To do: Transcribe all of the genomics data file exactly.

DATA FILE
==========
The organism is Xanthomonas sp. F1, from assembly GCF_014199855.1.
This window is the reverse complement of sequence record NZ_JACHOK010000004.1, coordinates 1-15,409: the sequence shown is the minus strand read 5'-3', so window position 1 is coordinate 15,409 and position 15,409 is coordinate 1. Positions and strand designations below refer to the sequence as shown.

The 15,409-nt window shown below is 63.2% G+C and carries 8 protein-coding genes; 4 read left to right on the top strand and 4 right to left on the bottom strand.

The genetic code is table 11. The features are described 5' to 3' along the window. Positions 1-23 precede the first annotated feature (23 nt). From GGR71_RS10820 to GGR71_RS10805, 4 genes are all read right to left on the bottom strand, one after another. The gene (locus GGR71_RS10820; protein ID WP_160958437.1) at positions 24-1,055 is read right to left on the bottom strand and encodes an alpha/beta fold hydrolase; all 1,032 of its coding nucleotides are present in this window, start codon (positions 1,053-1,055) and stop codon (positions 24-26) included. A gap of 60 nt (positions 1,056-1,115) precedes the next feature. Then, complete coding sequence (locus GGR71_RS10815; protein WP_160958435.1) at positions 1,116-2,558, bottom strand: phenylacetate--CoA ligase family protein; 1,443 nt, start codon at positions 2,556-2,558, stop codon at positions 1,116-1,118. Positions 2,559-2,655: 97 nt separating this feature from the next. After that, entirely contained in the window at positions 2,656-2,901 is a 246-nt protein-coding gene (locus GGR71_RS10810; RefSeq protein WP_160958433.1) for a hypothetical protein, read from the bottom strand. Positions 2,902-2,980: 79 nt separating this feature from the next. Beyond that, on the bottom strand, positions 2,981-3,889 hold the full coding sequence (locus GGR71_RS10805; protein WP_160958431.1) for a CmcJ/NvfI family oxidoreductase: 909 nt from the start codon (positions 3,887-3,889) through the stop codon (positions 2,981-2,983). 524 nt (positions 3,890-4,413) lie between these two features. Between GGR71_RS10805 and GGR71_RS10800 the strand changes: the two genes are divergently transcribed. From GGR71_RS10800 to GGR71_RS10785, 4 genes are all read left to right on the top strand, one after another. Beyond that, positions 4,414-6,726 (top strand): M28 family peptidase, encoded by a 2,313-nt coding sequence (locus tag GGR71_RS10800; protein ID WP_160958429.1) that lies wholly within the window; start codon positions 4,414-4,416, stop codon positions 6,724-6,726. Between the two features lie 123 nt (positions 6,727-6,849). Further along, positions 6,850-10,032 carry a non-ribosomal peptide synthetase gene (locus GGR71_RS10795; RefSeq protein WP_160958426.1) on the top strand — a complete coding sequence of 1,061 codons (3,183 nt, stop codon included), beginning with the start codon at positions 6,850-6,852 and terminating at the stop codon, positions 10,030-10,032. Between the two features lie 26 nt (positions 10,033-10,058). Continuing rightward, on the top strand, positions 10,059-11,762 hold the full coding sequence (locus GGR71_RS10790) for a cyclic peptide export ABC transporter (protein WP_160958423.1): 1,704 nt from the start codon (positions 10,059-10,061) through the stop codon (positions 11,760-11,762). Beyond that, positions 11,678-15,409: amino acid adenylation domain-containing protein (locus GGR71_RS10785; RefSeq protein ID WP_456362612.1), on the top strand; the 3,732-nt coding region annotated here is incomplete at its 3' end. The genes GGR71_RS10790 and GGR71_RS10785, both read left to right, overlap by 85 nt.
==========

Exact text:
The organism is Xanthomonas sp. F1, from assembly GCF_014199855.1.
This window is the reverse complement of sequence record NZ_JACHOK010000004.1, coordinates 1-15,409: the sequence shown is the minus strand read 5'-3', so window position 1 is coordinate 15,409 and position 15,409 is coordinate 1. Positions and strand designations below refer to the sequence as shown.

The 15,409-nt window shown below is 63.2% G+C and carries 8 protein-coding genes; 4 read left to right on the top strand and 4 right to left on the bottom strand.

The genetic code is table 11. The features are described 5' to 3' along the window. Positions 1-23 precede the first annotated feature (23 nt). From GGR71_RS10820 to GGR71_RS10805, 4 genes are all read right to left on the bottom strand, one after another. The gene (locus GGR71_RS10820; protein ID WP_160958437.1) at positions 24-1,055 is read right to left on the bottom strand and encodes an alpha/beta fold hydrolase; all 1,032 of its coding nucleotides are present in this window, start codon (positions 1,053-1,055) and stop codon (positions 24-26) included. A gap of 60 nt (positions 1,056-1,115) precedes the next feature. Then, complete coding sequence (locus GGR71_RS10815; protein WP_160958435.1) at positions 1,116-2,558, bottom strand: phenylacetate--CoA ligase family protein; 1,443 nt, start codon at positions 2,556-2,558, stop codon at positions 1,116-1,118. Positions 2,559-2,655: 97 nt separating this feature from the next. After that, entirely contained in the window at positions 2,656-2,901 is a 246-nt protein-coding gene (locus GGR71_RS10810; RefSeq protein WP_160958433.1) for a hypothetical protein, read from the bottom strand. Positions 2,902-2,980: 79 nt separating this feature from the next. Beyond that, on the bottom strand, positions 2,981-3,889 hold the full coding sequence (locus GGR71_RS10805; protein WP_160958431.1) for a CmcJ/NvfI family oxidoreductase: 909 nt from the start codon (positions 3,887-3,889) through the stop codon (positions 2,981-2,983). 524 nt (positions 3,890-4,413) lie between these two features. Between GGR71_RS10805 and GGR71_RS10800 the strand changes: the two genes are divergently transcribed. From GGR71_RS10800 to GGR71_RS10785, 4 genes are all read left to right on the top strand, one after another. Beyond that, positions 4,414-6,726 (top strand): M28 family peptidase, encoded by a 2,313-nt coding sequence (locus tag GGR71_RS10800; protein ID WP_160958429.1) that lies wholly within the window; start codon positions 4,414-4,416, stop codon positions 6,724-6,726. Between the two features lie 123 nt (positions 6,727-6,849). Further along, positions 6,850-10,032 carry a non-ribosomal peptide synthetase gene (locus GGR71_RS10795; RefSeq protein WP_160958426.1) on the top strand — a complete coding sequence of 1,061 codons (3,183 nt, stop codon included), beginning with the start codon at positions 6,850-6,852 and terminating at the stop codon, positions 10,030-10,032. Between the two features lie 26 nt (positions 10,033-10,058). Continuing rightward, on the top strand, positions 10,059-11,762 hold the full coding sequence (locus GGR71_RS10790) for a cyclic peptide export ABC transporter (protein WP_160958423.1): 1,704 nt from the start codon (positions 10,059-10,061) through the stop codon (positions 11,760-11,762). Beyond that, positions 11,678-15,409: amino acid adenylation domain-containing protein (locus GGR71_RS10785; RefSeq protein ID WP_456362612.1), on the top strand; the 3,732-nt coding region annotated here is incomplete at its 3' end. The genes GGR71_RS10790 and GGR71_RS10785, both read left to right, overlap by 85 nt.